The Push For AP Graphic Arts

Ms. Walshak

During the 2018-2019 school year, a few juniors and sophomores at Boston Latin School petitioned for the establishment of an AP Graphic Arts class to be available for juniors and seniors in the 2019-2020 school year. Now an important subset of visual communications, graphic arts involves developing the skills of illustration, typography and photography.

Formally called AP 2-D Art and Design by the CollegeBoard, AP Graphic Arts requires a portfolio to be submitted in early May that includes digital images of one’s work, online commentary on the work and physical artworks. Similar to the requirements for AP 3-D and AP Drawing, each of the three sections submitted contributes to the final portfolio score, which is on a five-point scale.

The AP Graphic Arts course differs considerably in the breadth of material taught from the regular Graphic Arts course currently offered at BLS, with the inclusion of photography, collage, and printmaking.

As Generation Z, the expectation in the workplace is that we have technical experience that others can rely on. AP Graphic Arts would serve as a healthy and creative outlet in the stressful BLS climate while also allowing students to build essential computer and software skills.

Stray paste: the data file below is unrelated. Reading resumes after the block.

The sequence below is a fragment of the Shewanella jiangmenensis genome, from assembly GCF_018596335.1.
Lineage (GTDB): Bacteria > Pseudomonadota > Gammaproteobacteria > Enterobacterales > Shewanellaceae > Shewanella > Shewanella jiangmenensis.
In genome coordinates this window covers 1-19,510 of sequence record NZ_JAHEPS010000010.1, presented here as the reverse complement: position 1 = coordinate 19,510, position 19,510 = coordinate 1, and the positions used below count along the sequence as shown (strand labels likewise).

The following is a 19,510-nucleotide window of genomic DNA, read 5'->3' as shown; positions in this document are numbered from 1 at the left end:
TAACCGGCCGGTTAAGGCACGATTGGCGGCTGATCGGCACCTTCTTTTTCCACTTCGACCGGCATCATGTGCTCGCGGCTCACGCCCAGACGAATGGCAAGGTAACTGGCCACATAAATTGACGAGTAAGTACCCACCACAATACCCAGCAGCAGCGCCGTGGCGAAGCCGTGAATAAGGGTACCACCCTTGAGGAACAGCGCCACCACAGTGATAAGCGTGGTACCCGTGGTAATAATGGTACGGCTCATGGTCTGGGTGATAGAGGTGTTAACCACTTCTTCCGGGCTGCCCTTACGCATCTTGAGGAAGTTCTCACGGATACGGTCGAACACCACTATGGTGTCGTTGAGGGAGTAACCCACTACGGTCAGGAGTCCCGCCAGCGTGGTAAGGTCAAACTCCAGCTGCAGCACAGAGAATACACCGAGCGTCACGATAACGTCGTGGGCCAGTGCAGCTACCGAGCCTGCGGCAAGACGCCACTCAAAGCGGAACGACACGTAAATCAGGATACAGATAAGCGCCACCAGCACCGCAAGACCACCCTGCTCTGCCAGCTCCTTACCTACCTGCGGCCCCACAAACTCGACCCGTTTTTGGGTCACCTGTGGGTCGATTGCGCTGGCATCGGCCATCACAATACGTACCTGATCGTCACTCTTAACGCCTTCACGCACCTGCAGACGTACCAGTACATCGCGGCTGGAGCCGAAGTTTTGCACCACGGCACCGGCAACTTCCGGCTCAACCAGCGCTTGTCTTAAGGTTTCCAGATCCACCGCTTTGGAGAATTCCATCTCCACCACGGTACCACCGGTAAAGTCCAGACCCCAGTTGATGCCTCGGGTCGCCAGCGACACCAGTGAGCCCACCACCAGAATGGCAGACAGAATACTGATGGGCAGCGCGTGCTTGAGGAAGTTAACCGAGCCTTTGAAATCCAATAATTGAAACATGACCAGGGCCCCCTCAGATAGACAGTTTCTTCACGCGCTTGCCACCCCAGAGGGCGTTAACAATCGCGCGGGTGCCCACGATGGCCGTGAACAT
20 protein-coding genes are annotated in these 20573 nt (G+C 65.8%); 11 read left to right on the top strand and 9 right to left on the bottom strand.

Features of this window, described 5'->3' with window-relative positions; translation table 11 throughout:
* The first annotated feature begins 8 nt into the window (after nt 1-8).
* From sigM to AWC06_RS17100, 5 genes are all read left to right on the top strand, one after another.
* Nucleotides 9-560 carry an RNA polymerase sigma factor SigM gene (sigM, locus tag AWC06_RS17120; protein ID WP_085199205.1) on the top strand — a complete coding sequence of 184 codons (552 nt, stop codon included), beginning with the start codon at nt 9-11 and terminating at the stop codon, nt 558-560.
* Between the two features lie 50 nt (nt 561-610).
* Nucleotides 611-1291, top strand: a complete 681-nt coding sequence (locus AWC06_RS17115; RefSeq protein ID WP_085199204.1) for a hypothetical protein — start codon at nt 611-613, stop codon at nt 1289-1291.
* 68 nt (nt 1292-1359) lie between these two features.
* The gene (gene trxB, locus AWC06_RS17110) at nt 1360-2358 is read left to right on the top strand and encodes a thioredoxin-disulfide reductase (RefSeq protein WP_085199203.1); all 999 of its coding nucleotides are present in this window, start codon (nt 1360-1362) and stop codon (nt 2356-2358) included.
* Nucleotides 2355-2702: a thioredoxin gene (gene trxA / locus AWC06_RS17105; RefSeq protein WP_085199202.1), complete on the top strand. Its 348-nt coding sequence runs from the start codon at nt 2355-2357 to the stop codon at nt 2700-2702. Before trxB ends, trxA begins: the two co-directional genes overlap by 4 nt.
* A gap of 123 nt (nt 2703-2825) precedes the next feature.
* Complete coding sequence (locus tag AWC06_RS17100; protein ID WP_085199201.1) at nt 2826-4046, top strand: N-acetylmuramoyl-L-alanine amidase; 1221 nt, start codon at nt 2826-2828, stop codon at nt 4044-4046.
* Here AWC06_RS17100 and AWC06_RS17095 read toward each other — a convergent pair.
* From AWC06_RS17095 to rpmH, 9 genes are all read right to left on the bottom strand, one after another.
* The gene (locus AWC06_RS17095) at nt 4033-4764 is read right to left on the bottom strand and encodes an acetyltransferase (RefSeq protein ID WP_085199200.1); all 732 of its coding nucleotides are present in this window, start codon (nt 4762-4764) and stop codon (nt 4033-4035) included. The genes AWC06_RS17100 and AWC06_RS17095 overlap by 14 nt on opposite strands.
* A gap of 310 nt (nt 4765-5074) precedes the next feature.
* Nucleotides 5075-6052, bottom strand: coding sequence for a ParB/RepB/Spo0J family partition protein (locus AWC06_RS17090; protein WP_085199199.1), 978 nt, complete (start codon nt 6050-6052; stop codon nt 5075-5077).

Leah Prodigalidad (II), who led the push for the formation of an AP Graphic Arts class for this 2019-2020 school year, says, “I think that AP Graphics would be super beneficial, and the course isn’t limited to benefitting people who want to pursue art. The use of the Adobe software is super important in the business aspect as well, at least more towards marketing.” Such a class as AP Graphic Arts can cultivate the needed knowledge that can translate well into many careers, including technology, advertising, business and design. 

The formation of this class was also supported by teachers and administration, but unfortunately the effort ultimately fell through. Prodigalidad comments on the difficulties she encountered when trying to establish the course: “As for the AP Graphics course petition, I did it because I wanted to pursue an art major in college and I wanted to expand my portfolio […] [however], less than 10 people wanted to sign up for the AP course which was a little discouraging.” 

AP Graphic Arts proponent Karen Mai (II), states a different problem for implementing AP Graphic Arts, “It is also hard to have just an AP Graphic Arts course because of the computers; they’re not the best.” 

Mai still has hope, however, saying, “If enough sophomores this year sign up for AP Graphic Arts and expressed interest during the course election times for spring then [it] most likely could happen next year.”

While the AP Graphic Arts push failed for this year, it is something to think about as our world becomes more digitized and demands that its workforce have the advanced technical experience to contribute to it.